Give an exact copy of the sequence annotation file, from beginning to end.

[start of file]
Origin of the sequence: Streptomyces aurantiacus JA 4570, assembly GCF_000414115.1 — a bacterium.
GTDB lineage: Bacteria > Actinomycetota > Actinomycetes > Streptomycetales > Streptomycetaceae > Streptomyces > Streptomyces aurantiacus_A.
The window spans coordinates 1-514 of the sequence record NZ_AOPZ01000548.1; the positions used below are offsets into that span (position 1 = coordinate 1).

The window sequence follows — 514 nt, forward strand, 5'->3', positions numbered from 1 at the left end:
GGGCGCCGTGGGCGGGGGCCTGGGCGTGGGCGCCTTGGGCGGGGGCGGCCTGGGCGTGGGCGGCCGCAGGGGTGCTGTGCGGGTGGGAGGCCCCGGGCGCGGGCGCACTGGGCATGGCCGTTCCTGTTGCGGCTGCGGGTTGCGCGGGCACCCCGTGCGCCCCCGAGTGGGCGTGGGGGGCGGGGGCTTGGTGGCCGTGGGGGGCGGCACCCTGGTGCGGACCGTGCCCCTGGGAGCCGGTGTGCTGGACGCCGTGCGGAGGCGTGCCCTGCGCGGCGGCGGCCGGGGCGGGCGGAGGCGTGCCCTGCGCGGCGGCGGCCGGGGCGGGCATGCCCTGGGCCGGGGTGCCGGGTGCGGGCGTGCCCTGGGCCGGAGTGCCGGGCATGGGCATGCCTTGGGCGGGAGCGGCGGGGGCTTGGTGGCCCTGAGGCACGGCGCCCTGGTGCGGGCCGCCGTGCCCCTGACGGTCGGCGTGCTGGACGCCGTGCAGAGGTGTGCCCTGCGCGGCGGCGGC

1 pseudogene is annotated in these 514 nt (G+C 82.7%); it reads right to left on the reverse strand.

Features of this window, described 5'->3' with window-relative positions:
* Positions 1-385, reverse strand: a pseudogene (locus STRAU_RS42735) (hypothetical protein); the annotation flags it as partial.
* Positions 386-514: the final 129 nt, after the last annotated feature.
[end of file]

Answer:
Origin of the sequence: Streptomyces aurantiacus JA 4570, assembly GCF_000414115.1 — a bacterium.
GTDB lineage: Bacteria > Actinomycetota > Actinomycetes > Streptomycetales > Streptomycetaceae > Streptomyces > Streptomyces aurantiacus_A.
The window spans coordinates 1-514 of the sequence record NZ_AOPZ01000548.1; the positions used below are offsets into that span (position 1 = coordinate 1).

The window sequence follows — 514 nt, forward strand, 5'->3', positions numbered from 1 at the left end:
GGGCGCCGTGGGCGGGGGCCTGGGCGTGGGCGCCTTGGGCGGGGGCGGCCTGGGCGTGGGCGGCCGCAGGGGTGCTGTGCGGGTGGGAGGCCCCGGGCGCGGGCGCACTGGGCATGGCCGTTCCTGTTGCGGCTGCGGGTTGCGCGGGCACCCCGTGCGCCCCCGAGTGGGCGTGGGGGGCGGGGGCTTGGTGGCCGTGGGGGGCGGCACCCTGGTGCGGACCGTGCCCCTGGGAGCCGGTGTGCTGGACGCCGTGCGGAGGCGTGCCCTGCGCGGCGGCGGCCGGGGCGGGCGGAGGCGTGCCCTGCGCGGCGGCGGCCGGGGCGGGCATGCCCTGGGCCGGGGTGCCGGGTGCGGGCGTGCCCTGGGCCGGAGTGCCGGGCATGGGCATGCCTTGGGCGGGAGCGGCGGGGGCTTGGTGGCCCTGAGGCACGGCGCCCTGGTGCGGGCCGCCGTGCCCCTGACGGTCGGCGTGCTGGACGCCGTGCAGAGGTGTGCCCTGCGCGGCGGCGGC

1 pseudogene is annotated in these 514 nt (G+C 82.7%); it reads right to left on the reverse strand.

Features of this window, described 5'->3' with window-relative positions:
* Positions 1-385, reverse strand: a pseudogene (locus STRAU_RS42735) (hypothetical protein); the annotation flags it as partial.
* Positions 386-514: the final 129 nt, after the last annotated feature.